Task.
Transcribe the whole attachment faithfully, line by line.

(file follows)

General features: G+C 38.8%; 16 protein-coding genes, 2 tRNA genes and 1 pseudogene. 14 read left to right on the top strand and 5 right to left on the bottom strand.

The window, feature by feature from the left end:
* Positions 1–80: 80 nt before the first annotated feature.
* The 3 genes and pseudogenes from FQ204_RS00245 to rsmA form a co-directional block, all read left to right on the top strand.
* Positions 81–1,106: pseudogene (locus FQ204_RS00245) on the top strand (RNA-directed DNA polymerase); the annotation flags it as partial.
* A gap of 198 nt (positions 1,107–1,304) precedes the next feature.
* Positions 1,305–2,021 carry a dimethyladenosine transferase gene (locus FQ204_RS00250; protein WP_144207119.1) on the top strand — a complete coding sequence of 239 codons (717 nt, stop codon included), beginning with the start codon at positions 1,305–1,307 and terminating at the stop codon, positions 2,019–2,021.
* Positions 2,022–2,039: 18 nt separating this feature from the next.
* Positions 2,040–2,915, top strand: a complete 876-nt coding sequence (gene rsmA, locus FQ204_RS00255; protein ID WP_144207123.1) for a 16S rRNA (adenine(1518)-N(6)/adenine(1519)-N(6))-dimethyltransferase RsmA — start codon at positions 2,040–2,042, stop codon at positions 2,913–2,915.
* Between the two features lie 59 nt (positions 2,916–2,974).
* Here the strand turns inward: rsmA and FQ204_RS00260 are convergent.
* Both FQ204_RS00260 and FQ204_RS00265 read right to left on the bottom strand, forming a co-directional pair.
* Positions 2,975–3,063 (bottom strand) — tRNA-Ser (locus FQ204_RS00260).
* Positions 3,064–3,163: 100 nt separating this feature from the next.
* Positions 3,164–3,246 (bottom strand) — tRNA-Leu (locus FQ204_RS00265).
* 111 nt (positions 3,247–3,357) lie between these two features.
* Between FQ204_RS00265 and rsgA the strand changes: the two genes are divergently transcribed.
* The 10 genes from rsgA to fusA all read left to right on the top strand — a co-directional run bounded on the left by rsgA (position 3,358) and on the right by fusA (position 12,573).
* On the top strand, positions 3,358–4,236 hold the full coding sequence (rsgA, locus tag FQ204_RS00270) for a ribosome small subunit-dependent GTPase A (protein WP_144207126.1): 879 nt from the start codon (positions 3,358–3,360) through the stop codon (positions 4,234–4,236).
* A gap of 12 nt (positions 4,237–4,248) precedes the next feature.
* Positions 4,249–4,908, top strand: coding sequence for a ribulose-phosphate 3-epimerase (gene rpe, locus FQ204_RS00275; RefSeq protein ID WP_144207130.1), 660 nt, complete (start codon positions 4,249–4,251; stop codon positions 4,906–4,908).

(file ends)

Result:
General features: G+C 38.8%; 16 protein-coding genes, 2 tRNA genes and 1 pseudogene. 14 read left to right on the top strand and 5 right to left on the bottom strand.

The window, feature by feature from the left end:
* Positions 1–80: 80 nt before the first annotated feature.
* The 3 genes and pseudogenes from FQ204_RS00245 to rsmA form a co-directional block, all read left to right on the top strand.
* Positions 81–1,106: pseudogene (locus FQ204_RS00245) on the top strand (RNA-directed DNA polymerase); the annotation flags it as partial.
* A gap of 198 nt (positions 1,107–1,304) precedes the next feature.
* Positions 1,305–2,021 carry a dimethyladenosine transferase gene (locus FQ204_RS00250; protein WP_144207119.1) on the top strand — a complete coding sequence of 239 codons (717 nt, stop codon included), beginning with the start codon at positions 1,305–1,307 and terminating at the stop codon, positions 2,019–2,021.
* Positions 2,022–2,039: 18 nt separating this feature from the next.
* Positions 2,040–2,915, top strand: a complete 876-nt coding sequence (gene rsmA, locus FQ204_RS00255; protein ID WP_144207123.1) for a 16S rRNA (adenine(1518)-N(6)/adenine(1519)-N(6))-dimethyltransferase RsmA — start codon at positions 2,040–2,042, stop codon at positions 2,913–2,915.
* Between the two features lie 59 nt (positions 2,916–2,974).
* Here the strand turns inward: rsmA and FQ204_RS00260 are convergent.
* Both FQ204_RS00260 and FQ204_RS00265 read right to left on the bottom strand, forming a co-directional pair.
* Positions 2,975–3,063 (bottom strand) — tRNA-Ser (locus FQ204_RS00260).
* Positions 3,064–3,163: 100 nt separating this feature from the next.
* Positions 3,164–3,246 (bottom strand) — tRNA-Leu (locus FQ204_RS00265).
* 111 nt (positions 3,247–3,357) lie between these two features.
* Between FQ204_RS00265 and rsgA the strand changes: the two genes are divergently transcribed.
* The 10 genes from rsgA to fusA all read left to right on the top strand — a co-directional run bounded on the left by rsgA (position 3,358) and on the right by fusA (position 12,573).
* On the top strand, positions 3,358–4,236 hold the full coding sequence (rsgA, locus tag FQ204_RS00270) for a ribosome small subunit-dependent GTPase A (protein WP_144207126.1): 879 nt from the start codon (positions 3,358–3,360) through the stop codon (positions 4,234–4,236).
* A gap of 12 nt (positions 4,237–4,248) precedes the next feature.
* Positions 4,249–4,908, top strand: coding sequence for a ribulose-phosphate 3-epimerase (gene rpe, locus FQ204_RS00275; RefSeq protein ID WP_144207130.1), 660 nt, complete (start codon positions 4,249–4,251; stop codon positions 4,906–4,908).